the Unicredit rights issue

the Unicredit issue

Unicredit, a major Italian commercial bank, is in the midst of an equity raising aimed at shoring up its finances to meet new capital adequacy standards being set by the Bank for International Settlements.

It’s doing so in the customary European way, through a rights issue (see my post on rights issues for more detail).  The prospectus is available–but not to people in the US–on the company website.

No E-Z bank is eager to raise new equity today.  Their stocks are trading at well below half of the balance sheet carrying value of their net assets (which is the problem in a nutshell–no one believes the carrying values have much basis in reality).  Nevertheless, many are resigned to doing so.  Therefore, the Unicredit issue is attracting a lot of market attention as it proceeds.

Several aspects of the issue are striking:

its large size

Prior to announcement of the issue, Unicredit was trading at around €6.30 a share.  The issue gives existing shareholders the right to buy 2 new shares at €1.93 each for every one they held at the ex rights dateThe new money coming in from the issue amounts to about 60% of the pre-rights market value of Unicredit.

implied change of control possibility

The shares created by the issue will represent two-thirds of the new total.  The issue has the potential to completely rewrite the share register if traditional large shareholders choose not to participate.  That’s certainly an inducement for them to come up with the money.

the low exercise price

Think of rights as being like short-term warrants.  Suppose the existing shareholder doesn’t want to, or can’t afford to, exercise his right to buy new shares.  What happens then?

Usually, and in this case as well, the issue is underwritten.  That is, the investment bank group arranging the issue agrees to buy, at the rights price, any shares that shareholders don’t.  The underwriters, in turn, sub-underwrite part or all of their obligation to other investors–typically portfolio management companies (this is a whole other, semi-sordid, story–but a topic for another day).  No matter what, Unicredit will get the money it wants.

Underwriters don’t want shareholders en masse to refuse to take up their rights.  It’s embarrassing for all parties, for one thing.  The underwriters, or angry customers who act as sub-underwriters, are stuck with the shares on their books, at a loss and tying up capital.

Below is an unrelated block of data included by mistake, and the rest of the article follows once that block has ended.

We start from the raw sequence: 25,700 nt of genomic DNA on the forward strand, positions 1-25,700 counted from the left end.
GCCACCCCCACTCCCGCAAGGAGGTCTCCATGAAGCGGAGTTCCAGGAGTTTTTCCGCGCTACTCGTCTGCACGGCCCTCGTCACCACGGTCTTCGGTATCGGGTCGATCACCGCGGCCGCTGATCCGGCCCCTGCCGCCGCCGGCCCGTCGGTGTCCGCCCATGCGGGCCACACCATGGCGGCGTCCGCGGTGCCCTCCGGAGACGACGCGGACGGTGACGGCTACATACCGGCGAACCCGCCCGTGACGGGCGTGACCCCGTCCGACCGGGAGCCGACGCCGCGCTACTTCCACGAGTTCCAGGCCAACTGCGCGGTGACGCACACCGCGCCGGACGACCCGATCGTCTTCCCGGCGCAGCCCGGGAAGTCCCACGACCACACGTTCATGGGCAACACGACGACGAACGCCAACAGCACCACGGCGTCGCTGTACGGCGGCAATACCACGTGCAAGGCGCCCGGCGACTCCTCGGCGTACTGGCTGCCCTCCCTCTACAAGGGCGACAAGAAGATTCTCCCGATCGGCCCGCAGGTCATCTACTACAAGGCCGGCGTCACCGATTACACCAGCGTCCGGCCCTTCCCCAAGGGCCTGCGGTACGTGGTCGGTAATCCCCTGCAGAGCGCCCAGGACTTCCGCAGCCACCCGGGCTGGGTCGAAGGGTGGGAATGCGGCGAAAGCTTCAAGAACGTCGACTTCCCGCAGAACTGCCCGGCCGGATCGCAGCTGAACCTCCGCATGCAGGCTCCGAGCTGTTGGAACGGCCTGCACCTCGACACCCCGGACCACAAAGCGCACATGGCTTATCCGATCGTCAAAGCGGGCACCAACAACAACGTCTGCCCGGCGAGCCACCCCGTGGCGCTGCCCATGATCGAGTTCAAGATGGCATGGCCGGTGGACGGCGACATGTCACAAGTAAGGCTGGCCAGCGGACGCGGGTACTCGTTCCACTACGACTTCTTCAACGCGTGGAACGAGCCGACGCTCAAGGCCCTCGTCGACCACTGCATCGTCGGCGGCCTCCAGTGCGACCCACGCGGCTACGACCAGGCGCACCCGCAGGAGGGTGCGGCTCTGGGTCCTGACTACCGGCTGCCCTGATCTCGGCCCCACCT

Their solution?  Coercion.

Underwriters always price the new shares at a discount to the prevailing stock price.  The bigger the discount, the bigger the gun to the head of existing shareholders to avoid having their percentage ownership of the company assets diluted by not taking up their rights.  Conversely, the smaller the discount, the more eager underwriters figure existing shareholders are to give company management fresh capital.

In the Unicredit case, the discount is gigantic.  The new shares will be issued a less than a third of the pre-rights share quote.  More like a cannon than a gun.

the issue appears to be succeeding

…at least in the sense that the current share price is comfortably above the €1.93 level.  The stock hasn’t traded below the rights exercise price since it went ex rights and has strengthened each day, as well.

Unicredit is worth watching closely

This is a bellwether rights issue.  If it goes well–and signs are positive so far–other, stronger banks should be able to raise substantial new equity, too.

 

 

HSBC rights issue–post mortem

The Financial Times reported today that 97% of the HSBC rights were taken up by investors.  The issue price for the new shares is 254 pence.  The other 3%, the rights that lapsed, became the property of  the underwriters and sub-underwriters.  These rights were exercised by them.  The resulting shares were sold this morning for 448 p. each.  

How did the sub-underwriters make out?  For each share they underwrote, they received a 2% fee, or 2.08p.  But, as I pointed out in my earlier writing about the issue, the fee is not the main source of income for the sub-underwriter.  For the 3% of the shares that the sub-underwriters took possession of, they received a profit of 194p per share, which works out to 5.82p for each share underwritten.

Rights Issue–What Is It?

Rights Issues Are Common Overseas

In the US, investors generally want companies to finance new projects using debt, not equity.  When a new stock issue is needed, the company finds an investment banker, registers the issue and sells the stock at close to the prevailing market price to whomever is willing to buy it.

Most of the rest of the world thinks this is very peculiar, in two ways:

–Foreign markets typically want expansion to be funded through equity, not debt.

–Investors also don’t want their percentage interest in the company to be diluted without their say-so.  They expect companies to give the first chance to buy any new stock to existing shareholders, in proportion to the amount of stock they hold prior to the new issue.  This second expectation is usually enforced through company by-laws that require all equity issuance above a certain size be done through a “rights issue.”

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